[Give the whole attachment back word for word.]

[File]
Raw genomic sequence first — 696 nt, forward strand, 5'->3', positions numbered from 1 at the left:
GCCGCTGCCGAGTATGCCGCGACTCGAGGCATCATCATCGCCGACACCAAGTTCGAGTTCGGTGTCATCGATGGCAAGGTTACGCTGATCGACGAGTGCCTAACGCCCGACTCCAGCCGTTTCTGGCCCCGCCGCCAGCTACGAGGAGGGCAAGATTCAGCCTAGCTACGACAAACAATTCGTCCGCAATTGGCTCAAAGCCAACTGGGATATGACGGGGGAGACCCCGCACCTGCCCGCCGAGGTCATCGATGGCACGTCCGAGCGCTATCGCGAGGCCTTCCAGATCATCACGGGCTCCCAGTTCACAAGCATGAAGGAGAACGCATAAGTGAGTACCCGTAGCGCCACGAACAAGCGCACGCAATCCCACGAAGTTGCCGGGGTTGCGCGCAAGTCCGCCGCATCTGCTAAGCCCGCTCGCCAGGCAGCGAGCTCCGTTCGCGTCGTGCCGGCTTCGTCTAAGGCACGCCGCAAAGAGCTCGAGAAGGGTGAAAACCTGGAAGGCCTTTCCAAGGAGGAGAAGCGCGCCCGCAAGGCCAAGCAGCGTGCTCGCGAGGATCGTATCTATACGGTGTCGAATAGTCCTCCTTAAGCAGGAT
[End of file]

Raw genomic sequence first — 696 nt, forward strand, 5'->3', positions numbered from 1 at the left:
GCCGCTGCCGAGTATGCCGCGACTCGAGGCATCATCATCGCCGACACCAAGTTCGAGTTCGGTGTCATCGATGGCAAGGTTACGCTGATCGACGAGTGCCTAACGCCCGACTCCAGCCGTTTCTGGCCCCGCCGCCAGCTACGAGGAGGGCAAGATTCAGCCTAGCTACGACAAACAATTCGTCCGCAATTGGCTCAAAGCCAACTGGGATATGACGGGGGAGACCCCGCACCTGCCCGCCGAGGTCATCGATGGCACGTCCGAGCGCTATCGCGAGGCCTTCCAGATCATCACGGGCTCCCAGTTCACAAGCATGAAGGAGAACGCATAAGTGAGTACCCGTAGCGCCACGAACAAGCGCACGCAATCCCACGAAGTTGCCGGGGTTGCGCGCAAGTCCGCCGCATCTGCTAAGCCCGCTCGCCAGGCAGCGAGCTCCGTTCGCGTCGTGCCGGCTTCGTCTAAGGCACGCCGCAAAGAGCTCGAGAAGGGTGAAAACCTGGAAGGCCTTTCCAAGGAGGAGAAGCGCGCCCGCAAGGCCAAGCAGCGTGCTCGCGAGGATCGTATCTATACGGTGTCGAATAGTCCTCCTTAAGCAGGAT